Another model of the native American dream catcher that we stock is the Indian Style Dream Catcher
. We have a blue version and a black version, which are the same, aside from the color. Both versions offer many thick, soft feathers, which hang down from cords, with beads on top of the feathers. The center of the hoop is even more beautiful. The cords there form the beautiful shape of a lovely flower with rounded petals, not unlike a daisy. Even the center of the flower has a smaller flower inside it, threaded into the center of a small circle. The whole dreamcatcher is about 2 feet long: 61 centimeters, to be precise. The beads are made out of ABB, and wool is used for the cord.
Finally, there is also the Moon Dreamcatcher
. This model is quite unique. What makes it different from other dreamcatchers is that its hoop doesn't exactly make the shape of a circle. Instead, it forms a crescent moon shape, with both points are almost pulled together, so that it the hoop still has the traditional circular shape. The thick, corded thread around the hoop is dark brown in color for most of the shape. Where the points of the crescent moon approach each other, however, the border is a bright turquoise color. This color is matched by the inner area of the hoop, which is in the right-center corner, near the points of the crescent. This small area is made up of a teal cord, braided into a shape that resembles a beautiful flower. There are also beautiful feathers hanging down from the hoop; they resemble genuine bird feathers. This model may not resemble the authentic native American dreamcatcher as much as others, but it's quite unique, in its own way.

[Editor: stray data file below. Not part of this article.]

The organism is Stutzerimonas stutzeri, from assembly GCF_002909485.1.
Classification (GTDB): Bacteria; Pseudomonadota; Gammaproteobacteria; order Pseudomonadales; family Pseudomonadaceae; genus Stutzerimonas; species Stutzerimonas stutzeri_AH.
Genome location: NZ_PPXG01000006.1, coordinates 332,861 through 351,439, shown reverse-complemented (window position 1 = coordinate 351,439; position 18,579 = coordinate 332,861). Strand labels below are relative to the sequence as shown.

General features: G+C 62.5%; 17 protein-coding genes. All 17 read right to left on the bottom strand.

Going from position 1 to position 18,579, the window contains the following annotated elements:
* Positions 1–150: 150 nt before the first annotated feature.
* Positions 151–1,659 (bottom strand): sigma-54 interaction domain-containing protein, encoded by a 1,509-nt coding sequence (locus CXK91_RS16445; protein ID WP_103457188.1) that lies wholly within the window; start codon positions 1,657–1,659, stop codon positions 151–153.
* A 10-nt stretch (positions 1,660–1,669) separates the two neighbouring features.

What color scheme goes well with an authentic dreamcatcher?
The dreamcatcher authentic is generally made out of natural materials, including genuine wood, feathers, leather, and animal sinew. This means that the colors of the dreamcatcher are more limited. For example, they have the colors of brown, black, grey, and—in the case of the feathers—brighter shades, depending on the bird. These might include blue, for example. Naturally, these colors will depend on the more specific colors used. As an example, willow wood tends to be lighter in color than other types of wood.
So, what room colors go well with the American Indian dream catcher?
Well, the obvious answer is the same shades: browns, blacks, greys, and whites. However, in cases like this, you have to be careful to not overload the room with any one particular shade. If you do choose to use a lot of browns, make them different shades: dark brown in the dreamcatcher, golden brown for the walls, and orange-brown for the lampshades and other details. Alternately, consider mixing the browns and blues of the dreamcatcher with teal, robin’s egg blue, burgundy, or red. You can also mix the blue, brown and black of a dreamcatcher with blue-gray for a lovely, more subtle hue. Finally, the middling brown of an Indian dream catcher for sale goes well with pale yellow, slate blue, and middling and dark shades of orange.